Sunflower blooming is nearly complete in Northern Ag territory and some insects enjoy those flowers as much as we do.
The Sunflower Highlight newsletter form the National Sunflower Association mentions a couple of insects producers should be looking for. With sunflower fields blooming, adults of red sunflower seed weevil (RSSW) will be emerging and will fly to the nearest flowering sunflowers.
North Dakota State University Extension Cropping Systems Specialist Ryan Buetow, from the Dickinson Research Extension Center, told Northern Ag Network it’s all about timing with RSSW. He mentioned their damage is not very visible right now but going out around harvest producers would see holes in the seeds.
“If you wait too long, those eggs are already in those seeds and the damage is already done,” Buetow said. “When scouting, you can spray some DEET in the head and count how many (weevils) come out. You can also rub the head and they’ll come out from inside. Try and find at least five different sights of twenty-five plants so you get a good estimate. Don’t look on the field edge because you’re generally going to find more insects there.”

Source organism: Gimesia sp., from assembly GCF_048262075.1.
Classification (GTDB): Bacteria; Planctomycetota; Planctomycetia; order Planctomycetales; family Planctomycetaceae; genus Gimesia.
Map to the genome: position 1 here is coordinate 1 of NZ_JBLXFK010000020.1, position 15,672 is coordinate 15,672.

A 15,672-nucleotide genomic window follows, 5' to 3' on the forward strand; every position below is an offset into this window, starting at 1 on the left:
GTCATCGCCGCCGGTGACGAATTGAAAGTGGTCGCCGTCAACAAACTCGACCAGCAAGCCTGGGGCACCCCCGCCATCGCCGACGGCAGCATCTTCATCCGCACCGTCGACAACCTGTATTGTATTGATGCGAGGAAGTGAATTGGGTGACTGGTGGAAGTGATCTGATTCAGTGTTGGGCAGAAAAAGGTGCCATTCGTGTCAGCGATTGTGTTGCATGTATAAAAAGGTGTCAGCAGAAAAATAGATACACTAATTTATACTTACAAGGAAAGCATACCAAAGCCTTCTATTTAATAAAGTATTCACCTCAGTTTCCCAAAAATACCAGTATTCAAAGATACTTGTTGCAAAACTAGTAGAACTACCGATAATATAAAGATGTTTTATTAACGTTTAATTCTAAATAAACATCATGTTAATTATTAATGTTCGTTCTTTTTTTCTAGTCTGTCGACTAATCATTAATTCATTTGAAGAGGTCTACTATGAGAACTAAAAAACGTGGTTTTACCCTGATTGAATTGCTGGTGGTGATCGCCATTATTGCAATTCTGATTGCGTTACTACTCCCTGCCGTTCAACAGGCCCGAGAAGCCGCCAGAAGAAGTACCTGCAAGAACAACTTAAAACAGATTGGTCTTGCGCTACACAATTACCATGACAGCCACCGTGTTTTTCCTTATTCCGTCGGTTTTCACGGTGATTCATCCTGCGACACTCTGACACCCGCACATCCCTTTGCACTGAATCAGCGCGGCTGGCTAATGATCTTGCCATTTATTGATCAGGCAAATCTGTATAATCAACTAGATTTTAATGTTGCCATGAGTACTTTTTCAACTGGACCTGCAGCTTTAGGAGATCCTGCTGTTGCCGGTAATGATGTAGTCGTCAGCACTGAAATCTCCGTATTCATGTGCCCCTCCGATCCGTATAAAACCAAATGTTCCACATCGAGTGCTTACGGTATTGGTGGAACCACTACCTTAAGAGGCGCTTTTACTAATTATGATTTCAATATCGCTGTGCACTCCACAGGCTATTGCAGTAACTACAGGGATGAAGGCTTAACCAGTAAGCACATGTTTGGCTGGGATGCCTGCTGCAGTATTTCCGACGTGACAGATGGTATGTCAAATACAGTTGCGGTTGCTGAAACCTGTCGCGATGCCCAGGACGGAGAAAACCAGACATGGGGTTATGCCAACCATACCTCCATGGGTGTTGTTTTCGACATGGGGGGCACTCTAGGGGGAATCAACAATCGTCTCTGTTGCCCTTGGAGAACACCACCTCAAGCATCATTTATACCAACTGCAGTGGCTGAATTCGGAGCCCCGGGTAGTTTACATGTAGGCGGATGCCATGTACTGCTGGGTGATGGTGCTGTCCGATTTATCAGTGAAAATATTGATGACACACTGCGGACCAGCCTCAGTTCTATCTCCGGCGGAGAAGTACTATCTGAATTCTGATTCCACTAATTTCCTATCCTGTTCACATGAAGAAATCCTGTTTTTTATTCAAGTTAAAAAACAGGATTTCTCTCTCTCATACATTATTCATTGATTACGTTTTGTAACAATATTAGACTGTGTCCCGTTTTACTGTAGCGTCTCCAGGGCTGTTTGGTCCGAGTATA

Trap catches for banded sunflower moth (BSM) and Arthuri sunflower moths (SM) have increased in the last week and are at economic thresholds for control in some locations. Severe infestations of RSSW and moths can be very damaging to the sunflower head and result in seed loss. Once the decision to treat has been made, it is critical to time the spray application correctly to get effective management of all sunflower head insects including RSSW, BSM, SM, and Lygus bug. The best sunflower plant stage to treat is when the majority of plants are in the R5.1 growth stage until they are passed R5.7 growth stage.
Buetow said, “Insects may not be an issue everywhere but we’ve seen a lot more insects this year it seems like.”
National Sunflower Association
Northern Ag Network – 2020